Honesty on the Agility Course

The past couple of weeks, as Zora gets closer to earning her Novice Superior titles and thereby moving up into the Open classes, I’ve been pushing her skills at a distance more in prep for my eventual agility goals with her.  I love the idea of NADAC’s bonus boxes and run indexes and extreme games.

Zora the corgi running through an agility hoop
Zora on course

Distance handling skills and comfort working at a distance are something I’ve incorporated into my training with Zora from the get-go, but like I said, lately our training plans have included pushing those boundaries further.  And I’ve been getting frustrated.  Because while she is able to do many pieces, her speed and response to directional changes have begun to deteriorate.  And she has been clearly confused at times, just lying down to ask for me to come help give her better information (1)

Yesterday I watched a video by a well known NADAC handler and trainer, and I was reminded, “Oh yea, footwork.” So, we went out to train and review a few basic skills in the yard.  And I realized, footwork aside, the bigger picture is I haven’t been being honest with Zora as of late.  Which is why her skills were starting to slow and her confusion was increasing.

And by being honest with her, I mean as we’ve been competing I’ve stopped honoring my mistakes in the way I had been when we were just training.  Ok, so what do I mean by that?  I mean, in effort to sometimes salvage a run when I’ve screwed up, like maybe I wasn’t as clear as I really needed to be on which obstacle I wanted her to take or which line or path I was drawing, so when she moved to take the obstacle or path I was actually indicating (2) I’d go tell her “oops sorry, I was wrong!” and then ‘fix’ her to the numbered course path by suddenly changing my positioning.  So from poor Z’s perspective she had been entirely right doing what I was asking then I’d rush in and tell her she was wrong.  Despite that my version of that is I’m rushing in to tell her *I* was the one who was wrong, because I’m not honoring the path I did actually tell her as she was doing it, because my criteria then seems to her to be changing willy-nilly, I’m now getting the slowed and confused responses.  She is an honest dog, so what I was beginning to get was a dog who wanted to double, sometimes triple check that what I was asking her was really what I wanted before she would then do it.  Other dog’s response to this kind of thing might be to start randomly taking equipment, or taking the obstacle that has been most reinforced over time (like a contact or tunnel), or some dogs might disconnect completely and go off to sniff or run laps.  I feel very honored that Zora trusts our relationship and the foundation we’ve established enough to chose the response of “I’m just going to make sure Katrin is really understanding what she is asking of me before I then do it.”  Now it’s my responsibility to go back to our foundation and get my handling back up to where she needs now.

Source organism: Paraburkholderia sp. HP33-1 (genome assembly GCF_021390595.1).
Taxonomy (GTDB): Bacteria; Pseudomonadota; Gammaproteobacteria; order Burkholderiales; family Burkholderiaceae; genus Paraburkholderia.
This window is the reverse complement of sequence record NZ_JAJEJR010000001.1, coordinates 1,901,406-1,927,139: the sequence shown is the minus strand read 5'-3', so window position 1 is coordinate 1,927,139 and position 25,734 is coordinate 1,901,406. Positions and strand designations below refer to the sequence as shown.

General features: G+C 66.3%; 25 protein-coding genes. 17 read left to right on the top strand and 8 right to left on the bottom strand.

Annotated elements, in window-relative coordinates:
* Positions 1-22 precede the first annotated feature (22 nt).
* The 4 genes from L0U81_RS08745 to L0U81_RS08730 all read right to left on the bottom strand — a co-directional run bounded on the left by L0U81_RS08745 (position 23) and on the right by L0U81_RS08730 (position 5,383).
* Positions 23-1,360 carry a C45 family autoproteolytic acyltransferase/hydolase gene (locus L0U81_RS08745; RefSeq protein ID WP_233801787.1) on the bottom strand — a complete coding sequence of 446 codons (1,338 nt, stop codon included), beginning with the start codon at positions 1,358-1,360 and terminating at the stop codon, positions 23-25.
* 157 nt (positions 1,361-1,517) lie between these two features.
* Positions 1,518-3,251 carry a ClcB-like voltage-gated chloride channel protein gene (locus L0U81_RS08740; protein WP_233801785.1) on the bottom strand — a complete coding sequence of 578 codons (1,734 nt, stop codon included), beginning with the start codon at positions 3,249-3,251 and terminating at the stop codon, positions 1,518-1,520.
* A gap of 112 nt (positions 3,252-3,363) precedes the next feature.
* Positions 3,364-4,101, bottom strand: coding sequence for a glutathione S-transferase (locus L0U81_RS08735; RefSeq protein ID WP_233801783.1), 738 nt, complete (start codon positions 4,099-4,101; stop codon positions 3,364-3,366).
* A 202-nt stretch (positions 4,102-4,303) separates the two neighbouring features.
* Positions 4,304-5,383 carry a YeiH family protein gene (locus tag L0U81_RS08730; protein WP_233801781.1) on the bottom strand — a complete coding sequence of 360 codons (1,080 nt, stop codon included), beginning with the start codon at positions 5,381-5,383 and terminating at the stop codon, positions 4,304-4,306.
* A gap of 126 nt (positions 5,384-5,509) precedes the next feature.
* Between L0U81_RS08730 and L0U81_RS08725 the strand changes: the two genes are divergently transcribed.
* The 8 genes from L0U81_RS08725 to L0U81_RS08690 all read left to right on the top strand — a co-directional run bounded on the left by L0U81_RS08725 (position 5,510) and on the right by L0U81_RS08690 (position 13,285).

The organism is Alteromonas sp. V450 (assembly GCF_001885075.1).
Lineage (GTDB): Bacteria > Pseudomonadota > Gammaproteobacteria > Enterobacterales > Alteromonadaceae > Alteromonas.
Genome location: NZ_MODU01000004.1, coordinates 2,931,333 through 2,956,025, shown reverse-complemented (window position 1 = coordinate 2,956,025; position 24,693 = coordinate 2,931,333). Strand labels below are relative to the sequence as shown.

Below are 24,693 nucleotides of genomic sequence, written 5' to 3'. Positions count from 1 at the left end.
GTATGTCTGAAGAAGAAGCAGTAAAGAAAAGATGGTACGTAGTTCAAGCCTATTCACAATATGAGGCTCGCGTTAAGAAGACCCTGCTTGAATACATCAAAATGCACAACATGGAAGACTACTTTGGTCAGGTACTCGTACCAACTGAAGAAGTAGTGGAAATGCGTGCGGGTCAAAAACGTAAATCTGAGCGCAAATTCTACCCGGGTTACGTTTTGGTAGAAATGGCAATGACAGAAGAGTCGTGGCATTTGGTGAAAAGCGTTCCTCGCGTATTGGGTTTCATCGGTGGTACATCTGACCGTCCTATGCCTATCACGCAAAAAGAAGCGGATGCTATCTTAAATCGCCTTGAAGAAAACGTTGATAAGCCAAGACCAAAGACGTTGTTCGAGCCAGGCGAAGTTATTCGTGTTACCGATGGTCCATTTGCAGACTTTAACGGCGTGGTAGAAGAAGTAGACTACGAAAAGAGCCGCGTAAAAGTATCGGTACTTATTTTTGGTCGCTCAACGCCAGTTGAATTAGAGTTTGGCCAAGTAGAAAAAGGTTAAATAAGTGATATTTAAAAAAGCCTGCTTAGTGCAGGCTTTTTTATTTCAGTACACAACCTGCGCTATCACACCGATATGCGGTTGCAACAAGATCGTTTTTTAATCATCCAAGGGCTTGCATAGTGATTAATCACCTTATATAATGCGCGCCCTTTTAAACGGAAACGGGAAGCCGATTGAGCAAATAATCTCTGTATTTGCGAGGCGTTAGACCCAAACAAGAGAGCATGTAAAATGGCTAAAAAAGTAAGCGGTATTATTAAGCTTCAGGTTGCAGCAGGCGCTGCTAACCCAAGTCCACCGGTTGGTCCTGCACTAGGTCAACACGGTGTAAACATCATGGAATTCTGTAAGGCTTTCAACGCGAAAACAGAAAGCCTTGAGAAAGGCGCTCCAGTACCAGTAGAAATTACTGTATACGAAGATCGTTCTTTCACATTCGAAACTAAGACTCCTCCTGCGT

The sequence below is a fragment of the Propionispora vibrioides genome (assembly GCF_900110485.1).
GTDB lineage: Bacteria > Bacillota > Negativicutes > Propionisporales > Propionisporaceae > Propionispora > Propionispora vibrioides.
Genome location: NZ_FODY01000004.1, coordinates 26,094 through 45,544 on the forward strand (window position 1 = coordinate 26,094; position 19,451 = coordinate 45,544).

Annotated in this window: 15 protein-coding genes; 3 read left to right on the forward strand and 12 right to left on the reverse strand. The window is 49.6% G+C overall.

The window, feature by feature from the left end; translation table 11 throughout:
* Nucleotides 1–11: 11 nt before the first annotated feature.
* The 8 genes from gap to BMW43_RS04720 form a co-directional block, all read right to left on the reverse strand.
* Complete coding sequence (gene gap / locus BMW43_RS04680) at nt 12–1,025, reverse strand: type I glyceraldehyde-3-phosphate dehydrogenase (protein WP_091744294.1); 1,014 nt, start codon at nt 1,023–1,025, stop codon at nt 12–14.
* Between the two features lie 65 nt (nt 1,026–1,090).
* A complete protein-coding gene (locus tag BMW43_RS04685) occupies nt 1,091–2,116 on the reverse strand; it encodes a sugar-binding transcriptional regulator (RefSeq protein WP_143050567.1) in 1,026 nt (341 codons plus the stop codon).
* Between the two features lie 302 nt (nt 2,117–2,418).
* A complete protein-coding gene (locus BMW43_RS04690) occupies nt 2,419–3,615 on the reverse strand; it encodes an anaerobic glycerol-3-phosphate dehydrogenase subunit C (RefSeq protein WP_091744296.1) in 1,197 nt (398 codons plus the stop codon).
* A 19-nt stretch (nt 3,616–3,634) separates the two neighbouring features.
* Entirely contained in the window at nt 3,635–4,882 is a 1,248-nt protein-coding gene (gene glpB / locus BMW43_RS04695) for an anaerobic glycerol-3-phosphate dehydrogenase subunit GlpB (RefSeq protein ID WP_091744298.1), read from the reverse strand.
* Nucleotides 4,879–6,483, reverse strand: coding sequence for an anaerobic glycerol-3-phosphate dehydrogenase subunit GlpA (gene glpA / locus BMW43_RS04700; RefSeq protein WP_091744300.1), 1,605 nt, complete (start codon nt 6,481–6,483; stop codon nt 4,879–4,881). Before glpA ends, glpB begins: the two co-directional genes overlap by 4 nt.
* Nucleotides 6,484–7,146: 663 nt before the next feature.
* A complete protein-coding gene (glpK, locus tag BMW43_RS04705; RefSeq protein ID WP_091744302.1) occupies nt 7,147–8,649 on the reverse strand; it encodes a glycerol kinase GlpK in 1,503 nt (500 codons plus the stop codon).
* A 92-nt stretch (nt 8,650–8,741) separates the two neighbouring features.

So, our training plan and now trialing plan is to go back to our foundation.  Meaning when I screw up, even if it means the run will be an NQ, I have to honor my mistakes.  I have to be honest with my dog.  I have to tell her what a wonderful, awesome, brilliant little girl she is for doing exactly what I have asked (even when what I asked sent her off course) and let her complete the path where what I asked sends her.  Even when I know I messed up.  If I want her to be confident and fast and to trust my handling instead of feeling like she has to guess, I need to honor what I do tell her without rushing in to salvage a Q.  Because the short term Q that is a salvaged Q, isn’t worth the long term problems it will and is already creating.  I want Zora to be fast and happy and confident for many years on course and most importantly I want her to trust me.  Both on course and off course.  And that means, honesty and lots of screw up cookies in Zora’s future! (3)

  1.  That is a trained response that I reinforce.  If she is in doubt or question or confused all she has to do is lie down in place where she is confused and I will come help and try to be clearer.  Over the years watching many dogs bark or grab at their handlers or spin or disconnect in frustration when confused, I consciously train a behavior I find more appropriate to give my dog a way to tell me they need more assistance and information.
  2. Yea, cuz sometimes where I think I am intending her to go or do, isn’t actually what my body language is truly telling her to do.
  3. A ‘screw up cookie’ is: she does exactly what my body language asked, even when it’s not what I was planning to ask her, and I go, “Oh yup Z, you are completely right I did indeed send you into that tunnel, I meant to send you to the jump, so sorry, I screwed up, thank you for doing exactly what I asked, here have a good dog cookie”


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